As we delve deeper into the digital age, data has transitioned from being the “new oil” to potentially becoming the “new asbestos.” This metaphor draws attention to the latent risks associated with data collection, likening it to asbestos, which was initially hailed as a miracle material but later revealed to have severe health risks.
In 2023, 42% of legal leaders in Australia are concerned about their organisations’ data collection and retention practices. Under this theme, it is essential to emphasise data minimisation strategies to mitigate risks associated with aged data stores, one of the top three cyber risk concerns for enterprises.
New voices needed in cyber governance
Summit speakers noted board awareness of cyber risks has substantially improved. Auditors and regulators even see cybersecurity governance as a core board duty. However, many directors still lack the technical fluency needed to provide effective oversight and have strategic conversations.
Additionally, digital key performance indicators are rarely implemented to track cyber risk management. Until enough current leaders with governance gaps retire, speakers noted that substantial progress aligning senior priorities with security teams will remain difficult.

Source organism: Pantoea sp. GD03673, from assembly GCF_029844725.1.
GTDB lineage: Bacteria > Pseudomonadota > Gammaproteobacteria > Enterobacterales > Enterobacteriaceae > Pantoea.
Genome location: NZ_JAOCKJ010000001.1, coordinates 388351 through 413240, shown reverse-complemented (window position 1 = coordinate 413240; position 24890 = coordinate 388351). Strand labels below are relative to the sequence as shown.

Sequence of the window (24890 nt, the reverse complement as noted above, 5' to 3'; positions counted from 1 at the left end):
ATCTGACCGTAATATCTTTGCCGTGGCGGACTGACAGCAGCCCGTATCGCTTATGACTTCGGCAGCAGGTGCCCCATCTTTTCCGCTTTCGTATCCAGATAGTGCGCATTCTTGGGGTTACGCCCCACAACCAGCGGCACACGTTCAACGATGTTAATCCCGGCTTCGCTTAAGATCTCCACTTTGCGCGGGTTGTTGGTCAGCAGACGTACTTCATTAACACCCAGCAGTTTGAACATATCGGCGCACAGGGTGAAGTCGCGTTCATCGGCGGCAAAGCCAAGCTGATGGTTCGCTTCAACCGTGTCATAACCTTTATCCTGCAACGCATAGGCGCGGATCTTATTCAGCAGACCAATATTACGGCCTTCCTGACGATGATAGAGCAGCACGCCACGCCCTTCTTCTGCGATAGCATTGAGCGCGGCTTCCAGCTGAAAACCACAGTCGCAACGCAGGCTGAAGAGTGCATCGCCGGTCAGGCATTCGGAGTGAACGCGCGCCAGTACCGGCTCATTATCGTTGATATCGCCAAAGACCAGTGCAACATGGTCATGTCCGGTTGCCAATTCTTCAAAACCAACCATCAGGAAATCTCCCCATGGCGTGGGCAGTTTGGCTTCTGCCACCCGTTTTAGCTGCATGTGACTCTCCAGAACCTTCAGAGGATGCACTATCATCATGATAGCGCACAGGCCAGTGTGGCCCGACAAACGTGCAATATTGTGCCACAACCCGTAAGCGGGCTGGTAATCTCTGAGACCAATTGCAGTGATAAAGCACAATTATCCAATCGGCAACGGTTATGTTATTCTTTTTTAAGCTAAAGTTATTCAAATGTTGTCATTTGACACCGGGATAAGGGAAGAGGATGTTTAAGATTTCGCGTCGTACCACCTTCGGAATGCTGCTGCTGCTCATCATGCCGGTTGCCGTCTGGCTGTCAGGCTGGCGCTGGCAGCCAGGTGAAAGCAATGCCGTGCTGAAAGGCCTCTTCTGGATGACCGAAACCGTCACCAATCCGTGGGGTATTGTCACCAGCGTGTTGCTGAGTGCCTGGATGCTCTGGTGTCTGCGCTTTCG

Emerging technologies expand corporate attack surfaces
The escalating reliance on the cloud, the Internet of Things (IoT), third-party vendors and the digitisation of infrastructure greatly expands potential corporate attack surfaces. A significant risk with IoT is the use of devices like security cameras and baby monitors, which come with factory passwords, some even as simple as “0000,” that cannot be reset. This, coupled with third-party players that manage cybersecurity for enterprises and governments being susceptible to hacks themselves, presents a layered threat landscape. Most small businesses lack adequate resources to monitor these risks, and even large enterprises struggle to balance cloud productivity benefits with new security vulnerabilities.
AI offence vs defence dynamics